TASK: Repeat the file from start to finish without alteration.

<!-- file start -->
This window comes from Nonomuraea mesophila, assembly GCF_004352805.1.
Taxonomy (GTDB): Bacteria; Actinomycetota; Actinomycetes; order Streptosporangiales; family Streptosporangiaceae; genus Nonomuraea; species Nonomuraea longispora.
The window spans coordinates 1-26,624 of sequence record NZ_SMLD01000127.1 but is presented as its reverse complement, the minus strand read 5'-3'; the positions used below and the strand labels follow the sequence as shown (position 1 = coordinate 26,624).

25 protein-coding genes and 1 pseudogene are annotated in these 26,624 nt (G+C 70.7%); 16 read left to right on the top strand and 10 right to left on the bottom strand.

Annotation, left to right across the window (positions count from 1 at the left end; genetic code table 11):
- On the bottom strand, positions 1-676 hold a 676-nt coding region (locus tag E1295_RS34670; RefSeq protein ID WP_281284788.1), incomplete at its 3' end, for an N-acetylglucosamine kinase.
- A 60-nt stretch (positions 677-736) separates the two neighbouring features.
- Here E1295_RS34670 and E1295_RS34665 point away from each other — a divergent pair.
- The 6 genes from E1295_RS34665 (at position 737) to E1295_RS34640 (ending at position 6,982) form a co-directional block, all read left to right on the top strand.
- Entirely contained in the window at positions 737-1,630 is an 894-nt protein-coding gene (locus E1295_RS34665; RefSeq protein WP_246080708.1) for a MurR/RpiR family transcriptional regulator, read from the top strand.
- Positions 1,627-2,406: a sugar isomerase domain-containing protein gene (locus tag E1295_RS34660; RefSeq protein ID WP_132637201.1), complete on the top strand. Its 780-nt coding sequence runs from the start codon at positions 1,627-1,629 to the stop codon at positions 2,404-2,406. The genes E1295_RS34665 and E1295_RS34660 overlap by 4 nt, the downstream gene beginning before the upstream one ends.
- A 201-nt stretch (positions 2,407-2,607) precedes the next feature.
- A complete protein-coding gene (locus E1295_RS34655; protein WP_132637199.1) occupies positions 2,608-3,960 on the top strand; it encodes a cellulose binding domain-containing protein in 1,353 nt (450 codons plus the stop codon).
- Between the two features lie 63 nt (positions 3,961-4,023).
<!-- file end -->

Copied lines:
This window comes from Nonomuraea mesophila, assembly GCF_004352805.1.
Taxonomy (GTDB): Bacteria; Actinomycetota; Actinomycetes; order Streptosporangiales; family Streptosporangiaceae; genus Nonomuraea; species Nonomuraea longispora.
The window spans coordinates 1-26,624 of sequence record NZ_SMLD01000127.1 but is presented as its reverse complement, the minus strand read 5'-3'; the positions used below and the strand labels follow the sequence as shown (position 1 = coordinate 26,624).

25 protein-coding genes and 1 pseudogene are annotated in these 26,624 nt (G+C 70.7%); 16 read left to right on the top strand and 10 right to left on the bottom strand.

Annotation, left to right across the window (positions count from 1 at the left end; genetic code table 11):
- On the bottom strand, positions 1-676 hold a 676-nt coding region (locus tag E1295_RS34670; RefSeq protein ID WP_281284788.1), incomplete at its 3' end, for an N-acetylglucosamine kinase.
- A 60-nt stretch (positions 677-736) separates the two neighbouring features.
- Here E1295_RS34670 and E1295_RS34665 point away from each other — a divergent pair.
- The 6 genes from E1295_RS34665 (at position 737) to E1295_RS34640 (ending at position 6,982) form a co-directional block, all read left to right on the top strand.
- Entirely contained in the window at positions 737-1,630 is an 894-nt protein-coding gene (locus E1295_RS34665; RefSeq protein WP_246080708.1) for a MurR/RpiR family transcriptional regulator, read from the top strand.
- Positions 1,627-2,406: a sugar isomerase domain-containing protein gene (locus tag E1295_RS34660; RefSeq protein ID WP_132637201.1), complete on the top strand. Its 780-nt coding sequence runs from the start codon at positions 1,627-1,629 to the stop codon at positions 2,404-2,406. The genes E1295_RS34665 and E1295_RS34660 overlap by 4 nt, the downstream gene beginning before the upstream one ends.
- A 201-nt stretch (positions 2,407-2,607) precedes the next feature.
- A complete protein-coding gene (locus E1295_RS34655; protein WP_132637199.1) occupies positions 2,608-3,960 on the top strand; it encodes a cellulose binding domain-containing protein in 1,353 nt (450 codons plus the stop codon).
- Between the two features lie 63 nt (positions 3,961-4,023).